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Involuntary manslaughter under Va. Code 18.2-154 is the “same offense” as common law involuntary manslaughter. Defendant was convicted of both common law involuntary manslaughter and involuntary manslaughter under Va. Code 18.2-154. Defendant filed a motion to dismiss one of the charges, arguing that the Double Jeopardy Clause barred a conviction for both manslaughter offenses. The trial court denied the motion. The court of appeals reversed and remanded for a new sentencing proceeding to be held after the Commonwealth elected which conviction it would seek to have sentence imposed on. The Supreme Court reversed, holding that Defendant was twice convicted and sentenced in the same trial of the same offense - involuntary manslaughter - in violation of the Double Jeopardy Clause. View "Commonwealth v. Gregg" on Justia Law

Posted in: Criminal Law

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Involuntary manslaughter under Va. Code 18.2-154 is the “same offense” as common law involuntary manslaughter. Defendant was convicted of both common law involuntary manslaughter and involuntary manslaughter under Va. Code 18.2-154. Defendant filed a motion to dismiss one of the charges, arguing that the Double Jeopardy Clause barred a conviction for both manslaughter offenses. The trial court denied the motion. The court of appeals reversed and remanded for a new sentencing proceeding to be held after the Commonwealth elected which conviction it would seek to have sentence imposed on. The Supreme Court reversed, holding that Defendant was twice convicted and sentenced in the same trial of the same offense - involuntary manslaughter - in violation of the Double Jeopardy Clause. View "Commonwealth v. Gregg" on Justia Law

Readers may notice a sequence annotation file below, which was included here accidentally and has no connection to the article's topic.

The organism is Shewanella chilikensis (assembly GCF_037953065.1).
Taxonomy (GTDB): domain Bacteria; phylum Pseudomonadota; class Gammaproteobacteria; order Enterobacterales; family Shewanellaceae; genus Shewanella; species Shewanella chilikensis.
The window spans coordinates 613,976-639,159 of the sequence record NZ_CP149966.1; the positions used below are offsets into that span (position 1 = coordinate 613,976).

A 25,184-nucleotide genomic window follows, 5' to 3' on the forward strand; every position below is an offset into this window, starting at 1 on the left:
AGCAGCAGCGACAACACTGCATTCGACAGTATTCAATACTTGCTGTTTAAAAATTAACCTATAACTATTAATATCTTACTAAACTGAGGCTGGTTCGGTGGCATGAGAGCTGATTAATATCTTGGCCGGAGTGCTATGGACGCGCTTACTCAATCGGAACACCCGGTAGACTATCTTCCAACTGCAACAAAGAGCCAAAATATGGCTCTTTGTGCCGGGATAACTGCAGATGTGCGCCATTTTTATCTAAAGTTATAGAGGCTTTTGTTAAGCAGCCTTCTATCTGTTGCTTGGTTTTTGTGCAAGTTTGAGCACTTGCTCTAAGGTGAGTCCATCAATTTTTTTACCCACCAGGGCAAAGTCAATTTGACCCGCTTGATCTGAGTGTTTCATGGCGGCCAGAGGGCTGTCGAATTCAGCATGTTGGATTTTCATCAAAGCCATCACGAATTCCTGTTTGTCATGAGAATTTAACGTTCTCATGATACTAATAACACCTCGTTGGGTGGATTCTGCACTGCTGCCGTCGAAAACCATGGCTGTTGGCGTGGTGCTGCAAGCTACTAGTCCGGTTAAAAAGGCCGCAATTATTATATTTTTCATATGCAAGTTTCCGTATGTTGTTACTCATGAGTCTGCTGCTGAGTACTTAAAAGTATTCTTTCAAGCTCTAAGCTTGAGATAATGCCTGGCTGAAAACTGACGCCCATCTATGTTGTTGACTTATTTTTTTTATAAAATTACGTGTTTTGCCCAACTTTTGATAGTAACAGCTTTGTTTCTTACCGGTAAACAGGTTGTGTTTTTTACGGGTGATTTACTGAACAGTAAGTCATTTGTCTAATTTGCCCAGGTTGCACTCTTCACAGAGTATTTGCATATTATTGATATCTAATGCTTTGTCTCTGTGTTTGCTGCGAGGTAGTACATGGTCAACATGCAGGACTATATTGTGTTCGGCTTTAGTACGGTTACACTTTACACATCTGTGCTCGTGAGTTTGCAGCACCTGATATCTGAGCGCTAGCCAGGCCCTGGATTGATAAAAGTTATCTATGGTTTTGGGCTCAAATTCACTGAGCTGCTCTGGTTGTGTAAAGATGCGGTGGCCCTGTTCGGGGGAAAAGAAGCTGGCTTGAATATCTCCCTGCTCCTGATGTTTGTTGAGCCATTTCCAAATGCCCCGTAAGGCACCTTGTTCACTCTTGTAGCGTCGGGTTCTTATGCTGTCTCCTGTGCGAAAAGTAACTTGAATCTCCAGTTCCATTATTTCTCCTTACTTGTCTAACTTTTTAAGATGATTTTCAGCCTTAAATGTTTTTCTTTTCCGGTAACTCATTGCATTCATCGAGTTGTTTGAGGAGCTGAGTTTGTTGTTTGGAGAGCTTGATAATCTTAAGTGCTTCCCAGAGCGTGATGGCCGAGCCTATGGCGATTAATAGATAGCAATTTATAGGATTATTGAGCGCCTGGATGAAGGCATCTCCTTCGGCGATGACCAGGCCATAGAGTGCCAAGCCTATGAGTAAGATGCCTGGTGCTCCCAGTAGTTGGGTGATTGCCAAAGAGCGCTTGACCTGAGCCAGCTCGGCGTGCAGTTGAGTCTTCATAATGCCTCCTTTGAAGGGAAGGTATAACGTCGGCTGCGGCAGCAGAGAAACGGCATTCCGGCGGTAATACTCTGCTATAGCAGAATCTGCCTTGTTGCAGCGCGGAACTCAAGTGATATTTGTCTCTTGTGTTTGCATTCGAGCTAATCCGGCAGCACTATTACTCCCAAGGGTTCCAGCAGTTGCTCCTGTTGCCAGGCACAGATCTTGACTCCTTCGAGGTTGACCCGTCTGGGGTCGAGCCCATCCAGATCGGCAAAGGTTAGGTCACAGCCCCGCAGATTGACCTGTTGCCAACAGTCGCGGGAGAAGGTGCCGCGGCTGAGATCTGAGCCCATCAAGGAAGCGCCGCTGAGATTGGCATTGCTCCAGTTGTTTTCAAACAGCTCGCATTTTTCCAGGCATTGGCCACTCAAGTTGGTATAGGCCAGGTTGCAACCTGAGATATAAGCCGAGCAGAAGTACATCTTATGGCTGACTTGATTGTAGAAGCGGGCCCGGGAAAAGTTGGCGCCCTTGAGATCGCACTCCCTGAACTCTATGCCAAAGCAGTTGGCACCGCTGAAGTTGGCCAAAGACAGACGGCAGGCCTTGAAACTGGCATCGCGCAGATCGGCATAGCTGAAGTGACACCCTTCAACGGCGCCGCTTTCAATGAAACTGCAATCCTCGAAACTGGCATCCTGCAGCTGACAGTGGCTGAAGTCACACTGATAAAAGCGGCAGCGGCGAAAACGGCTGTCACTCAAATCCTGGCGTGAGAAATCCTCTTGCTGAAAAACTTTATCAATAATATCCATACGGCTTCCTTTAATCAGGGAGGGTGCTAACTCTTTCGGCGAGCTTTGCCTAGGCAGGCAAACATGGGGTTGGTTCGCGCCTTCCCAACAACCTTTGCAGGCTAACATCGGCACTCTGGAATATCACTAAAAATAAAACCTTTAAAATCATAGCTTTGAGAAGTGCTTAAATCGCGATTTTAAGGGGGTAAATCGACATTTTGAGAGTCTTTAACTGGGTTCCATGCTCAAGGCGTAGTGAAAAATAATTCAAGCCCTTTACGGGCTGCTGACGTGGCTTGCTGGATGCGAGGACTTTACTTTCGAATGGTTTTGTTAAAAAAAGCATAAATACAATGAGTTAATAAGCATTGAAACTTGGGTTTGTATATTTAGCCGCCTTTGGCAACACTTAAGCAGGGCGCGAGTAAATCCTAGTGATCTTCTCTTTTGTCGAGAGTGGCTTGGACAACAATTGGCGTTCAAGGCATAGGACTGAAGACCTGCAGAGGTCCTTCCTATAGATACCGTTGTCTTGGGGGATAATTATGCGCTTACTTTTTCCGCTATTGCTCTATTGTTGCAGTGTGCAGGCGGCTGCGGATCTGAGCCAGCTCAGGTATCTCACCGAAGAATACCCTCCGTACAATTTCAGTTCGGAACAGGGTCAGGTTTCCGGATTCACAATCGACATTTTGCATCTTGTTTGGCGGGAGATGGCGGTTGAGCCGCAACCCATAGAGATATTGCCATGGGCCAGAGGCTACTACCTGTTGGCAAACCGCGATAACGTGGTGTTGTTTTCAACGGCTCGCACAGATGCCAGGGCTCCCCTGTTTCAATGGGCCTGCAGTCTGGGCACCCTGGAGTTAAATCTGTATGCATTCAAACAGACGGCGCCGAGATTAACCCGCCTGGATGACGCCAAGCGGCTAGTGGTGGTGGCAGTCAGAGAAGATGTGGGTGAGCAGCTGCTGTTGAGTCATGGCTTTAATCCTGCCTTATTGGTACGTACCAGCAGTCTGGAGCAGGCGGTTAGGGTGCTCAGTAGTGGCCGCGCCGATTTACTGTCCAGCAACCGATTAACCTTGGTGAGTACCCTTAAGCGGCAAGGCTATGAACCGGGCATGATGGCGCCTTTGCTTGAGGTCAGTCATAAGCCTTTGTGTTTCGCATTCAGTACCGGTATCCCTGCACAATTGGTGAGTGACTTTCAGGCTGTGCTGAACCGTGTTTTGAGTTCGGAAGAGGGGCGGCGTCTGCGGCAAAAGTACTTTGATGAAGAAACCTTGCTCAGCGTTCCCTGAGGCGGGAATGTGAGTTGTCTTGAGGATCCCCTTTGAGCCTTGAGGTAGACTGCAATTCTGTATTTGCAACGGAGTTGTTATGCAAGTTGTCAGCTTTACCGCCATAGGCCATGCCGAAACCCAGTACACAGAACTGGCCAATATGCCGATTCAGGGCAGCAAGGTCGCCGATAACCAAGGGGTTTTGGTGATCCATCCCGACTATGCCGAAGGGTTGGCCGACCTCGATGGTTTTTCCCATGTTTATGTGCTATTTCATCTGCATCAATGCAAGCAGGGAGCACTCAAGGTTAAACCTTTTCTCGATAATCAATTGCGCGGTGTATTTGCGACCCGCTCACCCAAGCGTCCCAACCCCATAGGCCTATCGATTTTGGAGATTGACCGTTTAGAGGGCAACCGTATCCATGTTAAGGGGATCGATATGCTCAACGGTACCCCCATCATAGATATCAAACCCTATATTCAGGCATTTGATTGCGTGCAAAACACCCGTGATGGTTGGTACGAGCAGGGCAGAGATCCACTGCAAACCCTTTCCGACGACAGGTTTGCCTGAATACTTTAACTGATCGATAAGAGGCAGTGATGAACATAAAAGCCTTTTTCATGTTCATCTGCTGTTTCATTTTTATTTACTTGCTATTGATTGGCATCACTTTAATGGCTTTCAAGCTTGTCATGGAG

Posted in: Criminal Law

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In this dispute over contractual provision in a real estate purchase agreement (agreement) allocating future development rights for properties located near a new Metro rail station, the circuit court did not err in dismissing RECP IV WG Land Investors LLC’s (WG Land) suit against Capital One Bank (USA), N.A. (Capital One). WG Land, an assignee of certain rights of the seller under the agreement, sued Capital One, the assignee of the purchaser, alleging that Capital One breached the agreement and certain related covenants by developing the property acquired under the agreement without conveying a portion of floor area ratio rights to WG Land. The circuit court ultimately all three counts in the complaint and awarded attorney’s fees and costs to Capital One. The Supreme Court affirmed, holding that the circuit court did not err in sustaining Capital One’s demurrer as to Count I, sustaining Capital One’s plea in bar and granting its motion for summary judgment as to Counts II and III, and awarding attorney’s fees and costs to Capital One. View "RECP IV WG Land Investors LLC v. Capital One Bank" on Justia Law